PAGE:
By Neva Rae Fox

Facing a second pandemic year of no procession, no palms, no in-person worship, Christians worldwide nonetheless are preparing for Palm Sunday on March 28.

For St. John’s in Olney, Maryland, an international outreach ministry is helping many face a shortage or a lack of palms in their churches through its relationship with African Palms.

Johnna Benson Gilchrist is part of the St. John’s team that coordinates with African Palms, USA, selling and shipping hand-woven palm crosses that were designed, styled, prepared, and shipped from Tanzania. She pointed out African Palm crosses are an alternative for congregations as the pandemic prevents the availability or delivery of palms for 2021.

The African Palms website heralds its purpose: “Improving life, one village at a time from the sale of Palm Crosses. Our organization returns proceeds from Palm Cross sales to villages, of all denominations for clean water, schools, and medical facilities.”

Gilchrist said the ministry began in the 1965 when the Rev. Alan Talbot visited Tanzania. “He saw Anglicans and Muslims living together in peace,” she said. “He saw the extreme poverty and wanted to do something to help.”

Talbot’s idea for a ministry started when he saw villagers weaving baskets and other arts and crafts with palm leaves. He brought back the crosses and the rest, as is said, is history.

St. John’s rector, the Rev. Henry McQueen, is enthused about the churchwide involvement in this ministry. “The congregation is involved in doing quality control of the palm crosses, unloading shipping containers, and spreading the word of our work,” he explained. “There seems to be a real sense of pride from everyone about this ministry, even with those who are not actively involved.”

He also addressed how African Palms allows the congregation look outward. “One of the wonderful aspects of this ministry is that the congregation continually looks beyond the walls of the church,” McQueen said. “The view from St. John’s spans from Olney, Maryland to Masasi, Tanzania. As a result of this expanded view the parish sees the work that is needed in the town, county, state, and beyond and is willing to step in and find a way to participate. The ministry of African Palms has expanded the horizons of St. John’s. And above all, the congregation supports the people of Tanzania.”

Although palms are naturally associated with Palm Sunday, African Palm Crosses are offered for other uses, including Sunday school, vacation Bible school, and other life events.  Gilchrist said the St. John’s women’s group, which became involved in 1976, donates them to “funeral parlors, nursing homes, wherever support is needed, wherever a sign of God’s love is needed.”

She added that sometimes the youth decorate, color, or put beads on them. Some years a poppy is added for Veterans Day. Gilchrist said this pandemic year, the African Palms are an element in many Palm Sunday packets being prepared and sent home to congregants throughout the church.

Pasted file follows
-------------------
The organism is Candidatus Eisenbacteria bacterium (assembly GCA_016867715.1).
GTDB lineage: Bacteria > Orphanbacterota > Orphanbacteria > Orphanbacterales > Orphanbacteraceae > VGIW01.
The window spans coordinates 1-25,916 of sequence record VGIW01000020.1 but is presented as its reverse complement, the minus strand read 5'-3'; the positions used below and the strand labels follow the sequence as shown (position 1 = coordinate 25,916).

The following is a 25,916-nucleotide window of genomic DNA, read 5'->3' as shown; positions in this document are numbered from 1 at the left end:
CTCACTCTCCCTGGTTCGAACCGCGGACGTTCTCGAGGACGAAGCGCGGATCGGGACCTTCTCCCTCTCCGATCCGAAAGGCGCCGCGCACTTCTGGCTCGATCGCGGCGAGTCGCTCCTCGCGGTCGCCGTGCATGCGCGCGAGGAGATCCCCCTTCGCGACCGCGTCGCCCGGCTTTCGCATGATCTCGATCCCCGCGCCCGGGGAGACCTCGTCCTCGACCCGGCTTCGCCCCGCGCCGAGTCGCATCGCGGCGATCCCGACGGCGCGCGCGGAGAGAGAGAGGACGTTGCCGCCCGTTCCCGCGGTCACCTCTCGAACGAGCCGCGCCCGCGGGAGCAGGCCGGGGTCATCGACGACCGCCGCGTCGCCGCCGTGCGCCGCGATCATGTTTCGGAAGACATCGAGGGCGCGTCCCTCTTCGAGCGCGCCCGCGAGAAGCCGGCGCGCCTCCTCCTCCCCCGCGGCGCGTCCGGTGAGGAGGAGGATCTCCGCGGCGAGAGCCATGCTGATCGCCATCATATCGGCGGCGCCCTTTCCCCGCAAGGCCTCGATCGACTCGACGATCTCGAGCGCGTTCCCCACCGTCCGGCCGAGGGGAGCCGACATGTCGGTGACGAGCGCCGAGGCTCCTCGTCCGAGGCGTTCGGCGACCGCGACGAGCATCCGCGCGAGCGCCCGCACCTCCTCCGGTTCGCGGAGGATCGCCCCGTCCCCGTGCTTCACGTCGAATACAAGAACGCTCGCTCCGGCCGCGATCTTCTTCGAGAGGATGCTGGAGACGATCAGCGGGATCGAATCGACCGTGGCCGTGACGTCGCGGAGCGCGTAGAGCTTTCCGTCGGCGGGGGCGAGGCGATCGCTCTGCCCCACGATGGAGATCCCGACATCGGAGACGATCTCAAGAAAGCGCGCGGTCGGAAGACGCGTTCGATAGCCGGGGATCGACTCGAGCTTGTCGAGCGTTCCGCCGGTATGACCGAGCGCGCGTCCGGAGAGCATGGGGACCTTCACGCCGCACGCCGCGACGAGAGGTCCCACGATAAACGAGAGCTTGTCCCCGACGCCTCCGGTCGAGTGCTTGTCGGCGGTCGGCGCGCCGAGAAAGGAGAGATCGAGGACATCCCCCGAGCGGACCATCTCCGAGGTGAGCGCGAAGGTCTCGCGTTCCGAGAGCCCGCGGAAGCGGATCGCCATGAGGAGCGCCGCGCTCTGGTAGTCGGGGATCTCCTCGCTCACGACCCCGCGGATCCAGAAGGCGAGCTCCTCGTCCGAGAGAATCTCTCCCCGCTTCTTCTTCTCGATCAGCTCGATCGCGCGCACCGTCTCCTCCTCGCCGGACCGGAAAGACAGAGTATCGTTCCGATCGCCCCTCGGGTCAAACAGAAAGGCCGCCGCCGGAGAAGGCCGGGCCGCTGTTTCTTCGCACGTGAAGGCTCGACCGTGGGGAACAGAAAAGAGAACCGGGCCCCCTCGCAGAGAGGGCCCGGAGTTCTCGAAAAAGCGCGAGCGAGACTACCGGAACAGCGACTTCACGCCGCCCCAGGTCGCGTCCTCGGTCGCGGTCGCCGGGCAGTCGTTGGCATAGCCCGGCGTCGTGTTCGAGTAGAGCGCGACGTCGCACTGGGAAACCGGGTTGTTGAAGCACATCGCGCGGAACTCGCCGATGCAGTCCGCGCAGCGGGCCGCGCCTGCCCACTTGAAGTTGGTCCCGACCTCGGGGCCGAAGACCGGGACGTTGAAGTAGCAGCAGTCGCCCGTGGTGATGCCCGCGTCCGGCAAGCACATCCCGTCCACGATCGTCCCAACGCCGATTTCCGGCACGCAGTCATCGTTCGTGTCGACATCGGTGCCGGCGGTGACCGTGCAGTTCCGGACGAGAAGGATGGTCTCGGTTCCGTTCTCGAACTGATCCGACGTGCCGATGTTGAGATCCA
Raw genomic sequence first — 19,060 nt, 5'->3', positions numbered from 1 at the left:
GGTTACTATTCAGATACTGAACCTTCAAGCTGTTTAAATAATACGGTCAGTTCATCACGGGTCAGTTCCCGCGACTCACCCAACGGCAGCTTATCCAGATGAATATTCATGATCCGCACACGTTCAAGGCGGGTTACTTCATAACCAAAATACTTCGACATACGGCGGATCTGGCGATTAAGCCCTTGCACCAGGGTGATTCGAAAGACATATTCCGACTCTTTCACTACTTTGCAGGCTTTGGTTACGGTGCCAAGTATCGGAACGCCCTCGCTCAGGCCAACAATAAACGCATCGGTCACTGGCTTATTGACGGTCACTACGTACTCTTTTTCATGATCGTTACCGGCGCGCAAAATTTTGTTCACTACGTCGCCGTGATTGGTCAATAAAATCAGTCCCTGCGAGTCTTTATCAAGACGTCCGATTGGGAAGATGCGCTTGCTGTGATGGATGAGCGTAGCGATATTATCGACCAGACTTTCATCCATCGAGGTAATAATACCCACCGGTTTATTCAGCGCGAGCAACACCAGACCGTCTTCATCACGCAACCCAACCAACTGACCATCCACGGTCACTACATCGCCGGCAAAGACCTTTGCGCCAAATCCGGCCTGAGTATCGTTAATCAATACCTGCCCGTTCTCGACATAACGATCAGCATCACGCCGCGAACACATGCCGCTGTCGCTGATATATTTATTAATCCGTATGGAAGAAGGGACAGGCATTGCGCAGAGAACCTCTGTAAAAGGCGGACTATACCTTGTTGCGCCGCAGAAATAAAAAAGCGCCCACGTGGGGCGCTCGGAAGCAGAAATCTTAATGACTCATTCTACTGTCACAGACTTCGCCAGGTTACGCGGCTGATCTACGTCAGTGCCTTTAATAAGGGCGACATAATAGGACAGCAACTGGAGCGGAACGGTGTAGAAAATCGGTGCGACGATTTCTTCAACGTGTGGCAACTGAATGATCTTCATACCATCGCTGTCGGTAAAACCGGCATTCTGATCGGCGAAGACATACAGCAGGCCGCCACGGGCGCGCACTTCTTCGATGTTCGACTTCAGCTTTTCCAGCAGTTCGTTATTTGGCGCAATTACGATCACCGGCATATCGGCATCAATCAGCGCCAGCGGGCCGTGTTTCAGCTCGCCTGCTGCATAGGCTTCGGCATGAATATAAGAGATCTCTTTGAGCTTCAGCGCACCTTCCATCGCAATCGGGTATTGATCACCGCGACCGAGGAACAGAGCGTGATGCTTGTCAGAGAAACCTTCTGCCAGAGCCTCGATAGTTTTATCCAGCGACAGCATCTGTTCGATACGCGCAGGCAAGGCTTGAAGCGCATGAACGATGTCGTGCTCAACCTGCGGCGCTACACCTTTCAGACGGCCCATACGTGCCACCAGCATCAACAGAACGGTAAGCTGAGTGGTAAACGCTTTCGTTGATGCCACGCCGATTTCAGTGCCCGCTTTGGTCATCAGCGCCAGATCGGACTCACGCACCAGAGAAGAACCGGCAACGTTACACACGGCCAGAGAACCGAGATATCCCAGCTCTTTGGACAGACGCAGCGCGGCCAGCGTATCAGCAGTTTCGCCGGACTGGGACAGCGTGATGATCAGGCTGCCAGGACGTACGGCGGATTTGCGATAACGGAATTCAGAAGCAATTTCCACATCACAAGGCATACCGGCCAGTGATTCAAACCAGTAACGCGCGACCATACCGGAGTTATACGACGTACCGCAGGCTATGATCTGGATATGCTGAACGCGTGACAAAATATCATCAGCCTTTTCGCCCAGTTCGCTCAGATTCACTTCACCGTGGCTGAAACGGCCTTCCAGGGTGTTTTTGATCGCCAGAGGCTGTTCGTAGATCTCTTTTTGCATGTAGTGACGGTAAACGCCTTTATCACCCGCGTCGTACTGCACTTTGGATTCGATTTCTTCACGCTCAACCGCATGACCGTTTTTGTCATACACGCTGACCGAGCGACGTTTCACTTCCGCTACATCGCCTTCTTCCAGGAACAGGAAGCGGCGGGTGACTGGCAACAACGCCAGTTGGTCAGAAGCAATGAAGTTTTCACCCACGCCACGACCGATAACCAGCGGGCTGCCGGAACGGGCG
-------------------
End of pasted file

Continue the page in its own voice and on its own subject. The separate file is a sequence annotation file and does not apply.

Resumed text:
St. John’s does not keep any proceeds. “All profits are sent back to Tanzania in the form of grants meant for the entire community,” Gilchrist said. “It’s not just a Christian thing, it’s a humanitarian thing.”

McQueen added, “Two years ago when I mentioned that the Diocese of Masasi was going to send a group of women for theological education, the congregation very quickly came together and contributed the needed funds to pay for their transportation, books, fees, and tuition. There is interest in these women and the people of Masasi, they are our sisters and brothers.”

The rector addressed the impact of the pandemic on the ministry. “They are in a country whose government has denied the pandemic and stopped reporting data related to the pandemic last spring. We know from some of the medical facilities that we work with that in the big cities entire hospitals have been dedicated to Covid-19 treatment, and that the needs of the other patients are somehow met by other less equipped facilities.  And even with all of this I know that if we were in Tanzania right now, we would be treated as a welcomed guest, their hospitality is overwhelming. Christian or Muslim, they are a people of deep faith; a faith that supports them with joy each day.”

“While the global pandemic has hit this ministry very hard,” Gilchrist said, “we continue to have faith that these Palm Crosses, reminders of God’s love, will pull this ministry through in order to send much needed grant money to our brothers and sisters in rural Southern Tanzania for clean water, new schools and very important medical needs.”

Recognizing that Palm Sunday 2021 plans are still underway for many, Gilchrist said African Palm Crosses are available for this year.

Palm Sunday, McQueen assured, “will, as it does every year, involve Palm Crosses.  We think that a palm procession in our cars around the community and culminating at the church for a curb side service might be in order. We will, like everyone, celebrate in new and creative ways while still holding on to our tradition of Palm Crosses from Masasi Tanzania.”